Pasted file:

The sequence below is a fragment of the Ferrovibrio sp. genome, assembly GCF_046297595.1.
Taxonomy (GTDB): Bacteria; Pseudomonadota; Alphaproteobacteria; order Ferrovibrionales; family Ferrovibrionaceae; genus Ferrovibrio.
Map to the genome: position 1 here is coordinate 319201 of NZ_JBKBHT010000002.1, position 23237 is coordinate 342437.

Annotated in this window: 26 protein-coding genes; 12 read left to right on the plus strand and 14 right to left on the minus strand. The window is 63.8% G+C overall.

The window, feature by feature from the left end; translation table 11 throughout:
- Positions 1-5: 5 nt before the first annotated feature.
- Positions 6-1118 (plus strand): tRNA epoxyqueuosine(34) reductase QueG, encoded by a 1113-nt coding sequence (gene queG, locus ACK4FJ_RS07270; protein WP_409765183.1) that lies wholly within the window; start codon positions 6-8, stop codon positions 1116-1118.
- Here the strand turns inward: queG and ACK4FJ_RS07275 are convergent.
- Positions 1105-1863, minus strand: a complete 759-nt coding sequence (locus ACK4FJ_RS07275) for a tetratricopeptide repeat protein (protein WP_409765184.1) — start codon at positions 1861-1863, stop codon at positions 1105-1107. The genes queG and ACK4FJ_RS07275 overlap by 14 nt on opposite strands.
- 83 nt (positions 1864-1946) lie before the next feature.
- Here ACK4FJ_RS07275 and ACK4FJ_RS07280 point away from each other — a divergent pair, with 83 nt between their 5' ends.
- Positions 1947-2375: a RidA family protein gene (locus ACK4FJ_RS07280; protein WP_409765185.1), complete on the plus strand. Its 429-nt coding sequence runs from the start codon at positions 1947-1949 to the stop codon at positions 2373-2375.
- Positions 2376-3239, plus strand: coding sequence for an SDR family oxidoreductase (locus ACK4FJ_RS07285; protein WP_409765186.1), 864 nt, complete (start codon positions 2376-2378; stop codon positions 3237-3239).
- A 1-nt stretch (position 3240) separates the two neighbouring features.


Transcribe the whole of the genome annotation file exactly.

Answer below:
The sequence below is a fragment of the Ferrovibrio sp. genome, assembly GCF_046297595.1.
Taxonomy (GTDB): Bacteria; Pseudomonadota; Alphaproteobacteria; order Ferrovibrionales; family Ferrovibrionaceae; genus Ferrovibrio.
Map to the genome: position 1 here is coordinate 319201 of NZ_JBKBHT010000002.1, position 23237 is coordinate 342437.

Annotated in this window: 26 protein-coding genes; 12 read left to right on the plus strand and 14 right to left on the minus strand. The window is 63.8% G+C overall.

The window, feature by feature from the left end; translation table 11 throughout:
- Positions 1-5: 5 nt before the first annotated feature.
- Positions 6-1118 (plus strand): tRNA epoxyqueuosine(34) reductase QueG, encoded by a 1113-nt coding sequence (gene queG, locus ACK4FJ_RS07270; protein WP_409765183.1) that lies wholly within the window; start codon positions 6-8, stop codon positions 1116-1118.
- Here the strand turns inward: queG and ACK4FJ_RS07275 are convergent.
- Positions 1105-1863, minus strand: a complete 759-nt coding sequence (locus ACK4FJ_RS07275) for a tetratricopeptide repeat protein (protein WP_409765184.1) — start codon at positions 1861-1863, stop codon at positions 1105-1107. The genes queG and ACK4FJ_RS07275 overlap by 14 nt on opposite strands.
- 83 nt (positions 1864-1946) lie before the next feature.
- Here ACK4FJ_RS07275 and ACK4FJ_RS07280 point away from each other — a divergent pair, with 83 nt between their 5' ends.
- Positions 1947-2375: a RidA family protein gene (locus ACK4FJ_RS07280; protein WP_409765185.1), complete on the plus strand. Its 429-nt coding sequence runs from the start codon at positions 1947-1949 to the stop codon at positions 2373-2375.
- Positions 2376-3239, plus strand: coding sequence for an SDR family oxidoreductase (locus ACK4FJ_RS07285; protein WP_409765186.1), 864 nt, complete (start codon positions 2376-2378; stop codon positions 3237-3239).
- A 1-nt stretch (position 3240) separates the two neighbouring features.